Circumstances in life can change in an instant, with a word. Jobs can disappear overnight, homes can be wiped away by storms or fires. There are no guarantees in this life, except that we will all die sometime. We should therefore live with a somber and hallowed reverence for the frailty of life and all that is in it.
I once read the testimony of a woman whose husband died in the emergency room. She said, “The emergency ward is no place to sort out your theology.” Think about that. Don’t wait for an unexpected crisis to force you to figure out what you believe. Place your trust now in the One who holds all things together. “Some trust in chariots and some in horses, but we trust in the name of the Lord our God” (Psalm 20:7).
The future is fragile; it’s fleeting. Is your soul ready for whatever might come?
2) People are Pertinent
When I received the news about needing a brain scan, I only told a handful of people. I didn’t want to create an unnecessary cause for concern before I even knew whether anything was wrong or not. Yet the small group of people who did know were unbelievably supportive. I felt so loved and lifted up. So held.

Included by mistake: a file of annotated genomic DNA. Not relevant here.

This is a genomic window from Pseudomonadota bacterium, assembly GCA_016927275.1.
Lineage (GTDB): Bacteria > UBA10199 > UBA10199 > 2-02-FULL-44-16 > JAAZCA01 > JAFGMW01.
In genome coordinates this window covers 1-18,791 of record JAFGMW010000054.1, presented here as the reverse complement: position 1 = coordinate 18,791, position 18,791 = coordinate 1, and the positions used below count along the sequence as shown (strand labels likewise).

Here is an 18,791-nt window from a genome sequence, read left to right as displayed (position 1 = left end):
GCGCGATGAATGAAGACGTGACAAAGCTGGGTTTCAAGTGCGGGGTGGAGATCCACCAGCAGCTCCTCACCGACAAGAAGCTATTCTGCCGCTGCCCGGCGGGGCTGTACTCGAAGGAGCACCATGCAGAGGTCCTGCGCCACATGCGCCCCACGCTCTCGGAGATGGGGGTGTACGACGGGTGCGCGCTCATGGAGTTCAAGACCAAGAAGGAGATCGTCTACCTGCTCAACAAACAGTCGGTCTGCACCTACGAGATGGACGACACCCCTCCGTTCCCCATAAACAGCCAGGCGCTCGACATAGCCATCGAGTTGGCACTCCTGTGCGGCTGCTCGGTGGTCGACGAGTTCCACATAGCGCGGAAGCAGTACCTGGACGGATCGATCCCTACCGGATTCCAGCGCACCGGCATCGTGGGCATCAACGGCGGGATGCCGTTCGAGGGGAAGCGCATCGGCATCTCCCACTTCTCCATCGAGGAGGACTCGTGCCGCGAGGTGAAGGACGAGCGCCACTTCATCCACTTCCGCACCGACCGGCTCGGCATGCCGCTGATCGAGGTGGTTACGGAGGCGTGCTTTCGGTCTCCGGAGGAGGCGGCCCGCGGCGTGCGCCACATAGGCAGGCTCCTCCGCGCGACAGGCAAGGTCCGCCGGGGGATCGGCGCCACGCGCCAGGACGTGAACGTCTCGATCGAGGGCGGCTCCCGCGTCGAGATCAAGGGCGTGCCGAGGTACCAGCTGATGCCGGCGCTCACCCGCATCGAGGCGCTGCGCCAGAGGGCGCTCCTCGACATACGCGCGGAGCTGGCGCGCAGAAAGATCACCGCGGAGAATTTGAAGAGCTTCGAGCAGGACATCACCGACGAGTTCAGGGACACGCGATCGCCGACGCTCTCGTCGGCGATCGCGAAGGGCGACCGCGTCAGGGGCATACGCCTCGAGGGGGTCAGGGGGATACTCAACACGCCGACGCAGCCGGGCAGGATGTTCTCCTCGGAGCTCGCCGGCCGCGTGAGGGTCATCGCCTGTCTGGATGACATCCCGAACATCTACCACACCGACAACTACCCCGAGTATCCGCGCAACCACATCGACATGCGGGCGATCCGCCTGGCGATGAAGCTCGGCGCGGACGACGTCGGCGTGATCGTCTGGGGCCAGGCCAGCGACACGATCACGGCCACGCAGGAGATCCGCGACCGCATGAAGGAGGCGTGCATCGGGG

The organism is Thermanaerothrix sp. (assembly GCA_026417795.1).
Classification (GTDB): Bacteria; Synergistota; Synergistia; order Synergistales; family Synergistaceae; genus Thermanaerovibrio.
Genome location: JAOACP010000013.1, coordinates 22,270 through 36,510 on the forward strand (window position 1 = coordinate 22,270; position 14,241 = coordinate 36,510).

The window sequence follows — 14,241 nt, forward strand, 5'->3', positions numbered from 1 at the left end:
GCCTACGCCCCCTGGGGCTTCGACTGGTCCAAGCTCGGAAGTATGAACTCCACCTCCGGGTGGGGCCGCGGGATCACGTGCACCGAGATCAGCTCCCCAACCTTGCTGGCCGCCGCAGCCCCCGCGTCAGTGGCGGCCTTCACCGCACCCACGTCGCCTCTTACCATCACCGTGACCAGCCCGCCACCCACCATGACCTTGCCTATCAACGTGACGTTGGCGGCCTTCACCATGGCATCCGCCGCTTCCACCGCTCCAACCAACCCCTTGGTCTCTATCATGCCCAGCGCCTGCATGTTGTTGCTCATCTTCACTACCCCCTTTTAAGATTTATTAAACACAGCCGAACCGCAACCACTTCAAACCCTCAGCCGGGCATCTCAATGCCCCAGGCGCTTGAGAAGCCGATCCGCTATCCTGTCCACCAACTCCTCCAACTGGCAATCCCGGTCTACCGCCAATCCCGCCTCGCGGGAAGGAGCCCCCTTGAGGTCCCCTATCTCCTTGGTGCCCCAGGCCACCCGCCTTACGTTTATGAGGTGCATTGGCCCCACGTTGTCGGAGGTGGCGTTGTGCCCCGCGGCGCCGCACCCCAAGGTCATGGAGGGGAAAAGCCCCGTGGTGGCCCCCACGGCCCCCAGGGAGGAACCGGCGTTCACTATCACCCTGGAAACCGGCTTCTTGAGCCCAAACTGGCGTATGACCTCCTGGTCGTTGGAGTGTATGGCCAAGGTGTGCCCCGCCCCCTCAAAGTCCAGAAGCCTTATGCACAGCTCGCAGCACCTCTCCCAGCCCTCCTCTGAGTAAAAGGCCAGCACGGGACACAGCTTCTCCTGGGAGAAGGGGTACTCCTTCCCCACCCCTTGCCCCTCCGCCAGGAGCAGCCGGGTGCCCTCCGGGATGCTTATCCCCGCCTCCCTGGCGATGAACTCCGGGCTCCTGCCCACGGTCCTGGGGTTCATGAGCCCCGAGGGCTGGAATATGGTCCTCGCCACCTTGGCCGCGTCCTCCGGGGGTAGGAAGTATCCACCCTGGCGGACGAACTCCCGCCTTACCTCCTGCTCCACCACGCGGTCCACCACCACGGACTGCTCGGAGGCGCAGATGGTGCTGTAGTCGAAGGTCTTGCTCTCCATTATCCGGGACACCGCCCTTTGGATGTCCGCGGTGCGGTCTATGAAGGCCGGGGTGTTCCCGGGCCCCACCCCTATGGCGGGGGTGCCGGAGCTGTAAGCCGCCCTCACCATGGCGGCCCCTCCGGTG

Through this trial, I realized afresh that people are important. The body of Christ is important. As Christians, we need to live as though we’re one body — one in mind, one in spirit (Philippians 2:2). We rejoice when others rejoice and mourn when others mourn (Romans 12:15). A burden shared becomes a burden divided. Take time today to tell someone that you love them, that you prayed for them. Thank God for the people He has placed in your life to love and care for you.
3) Prayer is Powerful
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If you’re a Christian, you likely already know the power of prayer. But sometimes it’s easy to fall into an apathy that reveals our lack of faith. Sometimes we get so used to praying the same things that we lose that sense of genuine expectancy, that fervent belief that God really will answer our prayers.
Experiencing this uncertainty with my health was like an open curtain that gave me a glimpse into the faith of others. I saw just how confident they were that our God would provide. Hearing their boldness and confidence helped to bolster my own faith, and to pray with more conviction for the Lord’s will to be done. Even when we go through times of great uncertainty, we can always turn to the one true rock, Jesus Christ, who is the same yesterday, today and forever (Hebrews 13:8).